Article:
Fiction

The river mouth

It was believed a whale had gone mad at the mouth of the river. Several fishing boats had been destroyed in acts of violence so extraordinary they were deemed inhuman. Each attack had come at dusk, while the boats were passing the heads on their way back to port – the same area where plumes of spray had been seen erupting from the water. Large transport ships reported strange and powerful vibrations ringing through their hulls. Gulls flew strangely, cormorants seemed skittish. Ocean swimmers’ strokes were thrown out of rhythm by a high, ancient melody that rose through the salt. A fluked tail had been seen troubling the waves.

Ned was about five years old when all this happened. In later years he struggled to remember the incidents with much clarity, but at the time it was all anyone was talking about. The animal had been harpooned far down south, someone’s uncle said, and after fleeing north was now visiting vengeance on any ship it encountered. Another version of the story was that the harpoon had lodged in the whale’s brain and turned it feral and vicious. Another was that the whalers had missed the beast, but not its pod, and the whale had been driven insane after witnessing the slaughter of its family.

There were other theories, too, ones that didn’t include whaling, ideas of chemical runoff and irradiated krill, although they weren’t paid much attention. Most held the southern whalers responsible for fouling the animal’s mind. There was talk of writing letters, demanding reparations, getting the council involved.

It’s nonsense, Ned’s father told his sons. He’d caught them whispering about the boat wrecks at the dinner table.

There is no whale, he said. No monster. Fishermen do three things: they drink too much and they make stuff up.

He took off his coat and hung it on a hook by the door.

What’s the third thing, asked Ned’s brother Bill.

Their father levered himself into his chair.

Occasionally they catch fish.

But their father’s words did not persuade them; the story of the mad whale had sunk too deep into their minds. Bill and Patty talked about it constantly. Ned was too young to provide much input, but he heard everything they said, and their conversations filled him with obsessive dread. All day he thought of the smashed ketches and skiffs, of an unseen giant with a blade snagged in its brain. At night his dreams were flooded with blood-foamed water. For a week he woke sweating and screaming until, when his exhausted mother demanded to know the cause of his turmoil, he revealed that his nightmares were of the murderous, hell-sent whale.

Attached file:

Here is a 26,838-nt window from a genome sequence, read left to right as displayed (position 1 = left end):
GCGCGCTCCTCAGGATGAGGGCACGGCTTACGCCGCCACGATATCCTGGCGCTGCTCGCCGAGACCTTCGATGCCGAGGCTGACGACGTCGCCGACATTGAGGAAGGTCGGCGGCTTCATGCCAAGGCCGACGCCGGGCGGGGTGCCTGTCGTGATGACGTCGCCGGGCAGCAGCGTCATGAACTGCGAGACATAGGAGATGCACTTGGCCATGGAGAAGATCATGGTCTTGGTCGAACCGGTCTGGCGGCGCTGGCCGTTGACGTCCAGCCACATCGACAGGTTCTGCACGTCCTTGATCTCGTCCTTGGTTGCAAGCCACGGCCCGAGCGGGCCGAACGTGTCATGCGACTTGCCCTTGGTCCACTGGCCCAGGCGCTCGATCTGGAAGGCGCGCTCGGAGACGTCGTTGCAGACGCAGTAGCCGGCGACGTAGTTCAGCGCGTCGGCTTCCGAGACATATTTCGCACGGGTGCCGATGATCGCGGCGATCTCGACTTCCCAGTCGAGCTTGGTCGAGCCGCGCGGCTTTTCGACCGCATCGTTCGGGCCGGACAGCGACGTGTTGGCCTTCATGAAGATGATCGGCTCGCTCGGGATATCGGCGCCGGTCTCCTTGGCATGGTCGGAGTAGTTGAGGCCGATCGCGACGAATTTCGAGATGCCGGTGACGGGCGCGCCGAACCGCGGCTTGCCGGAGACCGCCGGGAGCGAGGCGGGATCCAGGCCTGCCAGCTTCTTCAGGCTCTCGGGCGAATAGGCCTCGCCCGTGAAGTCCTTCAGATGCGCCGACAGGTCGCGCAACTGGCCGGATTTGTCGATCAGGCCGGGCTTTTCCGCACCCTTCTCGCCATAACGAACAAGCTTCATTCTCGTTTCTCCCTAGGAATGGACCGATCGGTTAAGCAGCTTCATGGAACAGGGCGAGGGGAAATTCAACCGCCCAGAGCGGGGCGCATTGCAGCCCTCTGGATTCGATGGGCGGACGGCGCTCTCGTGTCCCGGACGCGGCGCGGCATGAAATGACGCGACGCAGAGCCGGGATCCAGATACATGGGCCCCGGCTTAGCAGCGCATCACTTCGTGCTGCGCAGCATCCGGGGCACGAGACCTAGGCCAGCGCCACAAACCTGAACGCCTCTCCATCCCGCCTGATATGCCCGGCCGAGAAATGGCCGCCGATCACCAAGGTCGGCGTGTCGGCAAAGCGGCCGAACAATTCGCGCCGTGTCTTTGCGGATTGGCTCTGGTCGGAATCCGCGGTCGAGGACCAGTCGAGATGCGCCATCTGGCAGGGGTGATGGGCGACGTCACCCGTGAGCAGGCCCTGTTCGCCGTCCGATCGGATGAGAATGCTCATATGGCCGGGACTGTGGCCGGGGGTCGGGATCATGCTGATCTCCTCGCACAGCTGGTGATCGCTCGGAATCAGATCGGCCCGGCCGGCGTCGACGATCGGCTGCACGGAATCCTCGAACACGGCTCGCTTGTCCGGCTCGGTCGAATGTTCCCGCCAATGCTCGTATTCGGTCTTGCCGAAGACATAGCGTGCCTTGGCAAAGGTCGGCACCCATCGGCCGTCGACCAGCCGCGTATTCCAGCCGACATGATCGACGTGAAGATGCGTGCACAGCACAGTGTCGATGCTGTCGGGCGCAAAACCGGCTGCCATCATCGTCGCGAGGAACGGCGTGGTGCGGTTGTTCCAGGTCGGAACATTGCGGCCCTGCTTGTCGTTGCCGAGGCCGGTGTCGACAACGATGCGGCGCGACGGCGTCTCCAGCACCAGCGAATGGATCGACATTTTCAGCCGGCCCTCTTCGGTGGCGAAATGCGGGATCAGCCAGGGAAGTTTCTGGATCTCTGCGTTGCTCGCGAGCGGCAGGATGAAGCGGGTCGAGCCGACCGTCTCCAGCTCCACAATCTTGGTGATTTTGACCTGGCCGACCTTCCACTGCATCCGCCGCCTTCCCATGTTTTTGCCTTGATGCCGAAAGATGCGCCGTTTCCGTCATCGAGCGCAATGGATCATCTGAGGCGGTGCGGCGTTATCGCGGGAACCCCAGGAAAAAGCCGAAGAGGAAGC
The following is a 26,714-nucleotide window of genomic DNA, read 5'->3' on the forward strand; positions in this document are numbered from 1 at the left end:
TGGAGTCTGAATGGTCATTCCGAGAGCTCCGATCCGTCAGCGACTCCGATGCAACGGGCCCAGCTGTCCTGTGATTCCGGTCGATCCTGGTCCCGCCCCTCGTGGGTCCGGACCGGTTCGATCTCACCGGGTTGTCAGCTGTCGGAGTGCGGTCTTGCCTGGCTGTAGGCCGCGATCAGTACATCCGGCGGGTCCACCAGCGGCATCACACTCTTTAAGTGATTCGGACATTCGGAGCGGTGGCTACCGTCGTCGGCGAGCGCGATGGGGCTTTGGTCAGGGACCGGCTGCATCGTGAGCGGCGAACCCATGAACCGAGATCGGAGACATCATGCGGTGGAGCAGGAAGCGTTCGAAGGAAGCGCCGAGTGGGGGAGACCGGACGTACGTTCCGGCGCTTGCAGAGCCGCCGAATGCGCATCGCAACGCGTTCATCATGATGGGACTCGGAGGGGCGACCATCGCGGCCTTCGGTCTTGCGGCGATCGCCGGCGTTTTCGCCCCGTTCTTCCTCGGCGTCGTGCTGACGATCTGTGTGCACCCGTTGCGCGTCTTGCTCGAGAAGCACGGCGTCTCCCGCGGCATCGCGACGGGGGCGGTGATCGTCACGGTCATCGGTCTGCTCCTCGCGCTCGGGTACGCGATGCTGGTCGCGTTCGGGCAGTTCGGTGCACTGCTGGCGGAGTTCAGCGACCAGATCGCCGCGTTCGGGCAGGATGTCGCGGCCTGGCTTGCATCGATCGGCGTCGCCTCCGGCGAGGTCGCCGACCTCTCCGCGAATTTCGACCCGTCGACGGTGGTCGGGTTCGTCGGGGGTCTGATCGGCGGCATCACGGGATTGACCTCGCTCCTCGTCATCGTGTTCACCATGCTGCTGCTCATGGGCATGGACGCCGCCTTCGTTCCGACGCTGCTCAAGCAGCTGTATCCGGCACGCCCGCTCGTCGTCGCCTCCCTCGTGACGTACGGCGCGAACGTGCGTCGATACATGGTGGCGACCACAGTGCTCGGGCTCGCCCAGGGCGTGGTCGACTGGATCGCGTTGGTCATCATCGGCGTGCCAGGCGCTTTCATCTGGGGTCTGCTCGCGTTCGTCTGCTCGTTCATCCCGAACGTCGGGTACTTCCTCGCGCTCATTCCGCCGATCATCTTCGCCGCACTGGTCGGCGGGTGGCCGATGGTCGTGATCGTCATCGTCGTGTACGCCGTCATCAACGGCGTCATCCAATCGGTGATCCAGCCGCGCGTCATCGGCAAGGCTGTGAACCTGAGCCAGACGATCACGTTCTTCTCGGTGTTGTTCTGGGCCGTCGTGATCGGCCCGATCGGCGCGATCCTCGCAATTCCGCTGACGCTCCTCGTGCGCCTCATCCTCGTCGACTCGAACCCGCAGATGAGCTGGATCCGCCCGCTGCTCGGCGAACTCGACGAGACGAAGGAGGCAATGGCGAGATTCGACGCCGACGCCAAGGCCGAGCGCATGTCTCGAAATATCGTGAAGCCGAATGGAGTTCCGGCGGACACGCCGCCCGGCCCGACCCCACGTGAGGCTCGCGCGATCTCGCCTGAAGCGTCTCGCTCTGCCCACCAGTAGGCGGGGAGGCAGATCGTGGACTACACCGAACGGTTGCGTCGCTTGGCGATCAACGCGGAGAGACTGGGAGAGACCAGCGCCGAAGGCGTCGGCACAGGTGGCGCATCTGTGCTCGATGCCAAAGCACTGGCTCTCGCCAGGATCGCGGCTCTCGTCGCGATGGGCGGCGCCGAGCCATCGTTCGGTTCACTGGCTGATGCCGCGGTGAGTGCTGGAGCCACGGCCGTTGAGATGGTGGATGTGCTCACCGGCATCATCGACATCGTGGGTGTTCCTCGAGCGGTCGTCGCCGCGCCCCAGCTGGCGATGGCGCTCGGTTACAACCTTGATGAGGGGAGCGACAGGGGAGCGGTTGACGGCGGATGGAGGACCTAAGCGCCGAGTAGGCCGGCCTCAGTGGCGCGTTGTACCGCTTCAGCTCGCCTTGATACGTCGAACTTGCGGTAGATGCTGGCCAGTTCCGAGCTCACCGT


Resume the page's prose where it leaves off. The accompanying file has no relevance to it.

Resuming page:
Right, his father said the next morning, toast cooling on his plate. We’re going to the river mouth tonight. I’ll show you the truth of this so-called man killer.

Late that afternoon they walked to a nearby jetty, where they piled into a small wooden boat their father had organised to borrow from a neighbour. For an hour they motored along the river until the course of the water straightened and the sea beyond it widened to fill their fields of vision. When they reached the mouth all that remained of the sun was a half-disc of orange light over the western hills. Their father killed the motor.

Forgot to bring rods, he said. Sorry boys.

They stayed there, bobbing on the light swell. The sliver of remaining sun vanished and the sky darkened into a clear night. Their father leaned back in the boat, appearing to contemplate the thick pattern of starlight above them. The wind was sharp and icy. Ned and his brothers shivered into their collars as they waited for the whale to explode out of the river and paste them into the waves.

In the long span of years that followed that night, Ned came to realise that there in the boat, terrified and cold, was the closest he ever came to his brothers. At some point he’d laid his head on Bill’s chest, burrowing for warmth, and for once his brother hadn’t shoved him away. Maybe Bill had even laid an arm around Ned’s shoulders when his fear overcame him and he began shaking and crying at the thought of their impending deaths. Ned couldn’t remember for sure. He knew that Patty had given him his coat, and rubbed Ned’s little hands between his own when the wind picked up.

The next day his brothers returned to treating him as a nuisance, and when they’d all grown into adulthood a formal, stilted coldness entered the relations they had with each other. They spoke only of practical things such as real estate and the merit of various highway shortcuts. They rarely wrote to each other, and when they met they did not embrace. When Bill died his wife spoke, but Ned did not. He didn’t know what he would say. The same thing happened at Patty’s funeral. By the time Ned was 85 he struggled to remember what his brothers had looked like, what little mannerisms had defined their speech and movement. His clearest memory was always of that night at the river mouth, huddled between them, their father prone and calm beneath the stars as they waited in terror for the mad whale.

This article was first published in the print edition of The Saturday Paper on May 16, 2020 as "The river mouth".

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Robbie Arnott is a writer from Tasmania. His second novel, The Rain Heron, will be released on June 2.